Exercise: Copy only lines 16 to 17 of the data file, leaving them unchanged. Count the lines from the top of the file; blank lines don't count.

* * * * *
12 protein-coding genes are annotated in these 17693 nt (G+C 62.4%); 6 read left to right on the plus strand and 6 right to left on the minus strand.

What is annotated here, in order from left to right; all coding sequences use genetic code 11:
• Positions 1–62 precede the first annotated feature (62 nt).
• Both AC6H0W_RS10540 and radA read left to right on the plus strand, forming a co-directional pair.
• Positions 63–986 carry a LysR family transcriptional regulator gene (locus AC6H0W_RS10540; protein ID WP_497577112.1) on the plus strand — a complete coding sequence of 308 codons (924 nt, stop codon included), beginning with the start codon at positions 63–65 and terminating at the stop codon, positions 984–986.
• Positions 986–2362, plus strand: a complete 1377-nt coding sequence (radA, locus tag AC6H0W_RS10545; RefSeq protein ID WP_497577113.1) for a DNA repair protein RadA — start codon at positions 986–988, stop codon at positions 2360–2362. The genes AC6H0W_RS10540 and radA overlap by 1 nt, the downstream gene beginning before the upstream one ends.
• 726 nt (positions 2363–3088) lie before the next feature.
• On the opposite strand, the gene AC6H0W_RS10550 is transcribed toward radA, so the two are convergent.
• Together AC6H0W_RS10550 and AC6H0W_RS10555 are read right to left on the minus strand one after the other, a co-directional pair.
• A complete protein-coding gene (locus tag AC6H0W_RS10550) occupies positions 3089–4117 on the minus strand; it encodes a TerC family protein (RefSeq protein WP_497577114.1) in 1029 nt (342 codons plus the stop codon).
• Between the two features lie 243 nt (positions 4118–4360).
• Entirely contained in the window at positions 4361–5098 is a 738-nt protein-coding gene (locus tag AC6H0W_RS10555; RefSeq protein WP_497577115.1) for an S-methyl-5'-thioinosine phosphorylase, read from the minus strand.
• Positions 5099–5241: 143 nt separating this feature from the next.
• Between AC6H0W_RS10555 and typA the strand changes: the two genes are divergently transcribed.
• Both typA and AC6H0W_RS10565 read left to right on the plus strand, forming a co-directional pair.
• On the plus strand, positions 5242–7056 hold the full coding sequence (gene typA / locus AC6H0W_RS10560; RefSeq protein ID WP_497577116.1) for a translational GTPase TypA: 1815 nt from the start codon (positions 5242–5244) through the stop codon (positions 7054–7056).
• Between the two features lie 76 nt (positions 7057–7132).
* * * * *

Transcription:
• On the plus strand, positions 5242–7056 hold the full coding sequence (gene typA / locus AC6H0W_RS10560; RefSeq protein ID WP_497577116.1) for a translational GTPase TypA: 1815 nt from the start codon (positions 5242–5244) through the stop codon (positions 7054–7056).
• Between the two features lie 76 nt (positions 7057–7132).